To enable bootstrapping, while configuring the launch instance, in Step 3: Configure Instance Details scroll down to the bottom and then expand Advanced Details.

You will notice a User data text box. This is where you can provide your bootstrap script. The script will be run when your instance is first launched.

AWS_BootstrapScript

I went ahead and entered my script in the text box and proceeded to complete my instance configuration. Once my instance was running, I initiated a Remote Desktop connection to it, to confirm that my script had run. Unfortunately, I couldn’t see any customisations (which meant my script didn’t run)

Thinking that the instance had not been able to access the user data, I opened up Internet Explorer and then browsed to the following url (this is an internal url that can be used to access the user-data)

http://169.254.169.254/latest/user-data/

I was able to successfully access the user-data, which meant that there were no issues with that.  However when checking the content, I noticed a typo! Aha, that was the reason why my customisations didn’t happen.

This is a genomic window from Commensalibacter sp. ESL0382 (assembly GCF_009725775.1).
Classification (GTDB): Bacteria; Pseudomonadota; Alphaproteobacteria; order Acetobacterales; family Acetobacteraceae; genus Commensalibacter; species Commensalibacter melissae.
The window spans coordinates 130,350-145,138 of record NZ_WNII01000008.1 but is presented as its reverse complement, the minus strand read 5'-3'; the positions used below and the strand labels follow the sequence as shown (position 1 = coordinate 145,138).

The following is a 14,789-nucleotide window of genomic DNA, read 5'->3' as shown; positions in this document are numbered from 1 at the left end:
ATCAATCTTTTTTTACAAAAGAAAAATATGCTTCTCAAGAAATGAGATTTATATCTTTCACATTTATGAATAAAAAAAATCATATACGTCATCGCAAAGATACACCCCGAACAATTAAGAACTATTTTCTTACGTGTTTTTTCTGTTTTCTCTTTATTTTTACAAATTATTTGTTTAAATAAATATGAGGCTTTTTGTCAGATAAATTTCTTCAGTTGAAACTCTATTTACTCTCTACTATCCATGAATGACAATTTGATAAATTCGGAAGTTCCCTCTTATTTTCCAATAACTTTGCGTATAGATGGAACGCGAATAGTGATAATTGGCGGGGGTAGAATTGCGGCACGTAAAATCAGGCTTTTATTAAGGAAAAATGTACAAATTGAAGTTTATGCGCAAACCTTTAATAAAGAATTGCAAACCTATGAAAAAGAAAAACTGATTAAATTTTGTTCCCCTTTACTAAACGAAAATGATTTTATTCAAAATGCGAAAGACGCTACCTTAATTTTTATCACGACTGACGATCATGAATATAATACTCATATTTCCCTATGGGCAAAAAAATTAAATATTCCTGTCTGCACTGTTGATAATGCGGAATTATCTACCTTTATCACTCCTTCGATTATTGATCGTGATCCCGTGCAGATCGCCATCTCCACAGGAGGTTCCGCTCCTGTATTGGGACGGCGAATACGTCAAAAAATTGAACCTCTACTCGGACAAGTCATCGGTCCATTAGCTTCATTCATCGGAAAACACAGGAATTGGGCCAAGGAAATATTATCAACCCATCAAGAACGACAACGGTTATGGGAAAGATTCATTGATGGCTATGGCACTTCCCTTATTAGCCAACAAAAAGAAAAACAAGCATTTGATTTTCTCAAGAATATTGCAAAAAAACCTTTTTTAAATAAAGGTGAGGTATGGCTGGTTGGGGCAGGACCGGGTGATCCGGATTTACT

Unfortunately, according to AWS, user-data is only executed during launch (for those that would like to read, here is the official AWS documentation). To get the fixed bootstrap script to run, I would have to terminate my instance and launch a new one with the corrected script (I tried re-booting my windows instance after correcting my typo, however it didn’t run).

I wasn’t very happy on terminating my current instance and then launching a new one, since for those that might not be aware, AWS EC2 compute charges are rounded up to the next hour. Which means that if I terminated my current instance and launched a new one, I would be charged for 2 x 1hour sessions instead of just 1 x 1 hour!

So I set about trying to find another solution. And guess what, I did find it 🙂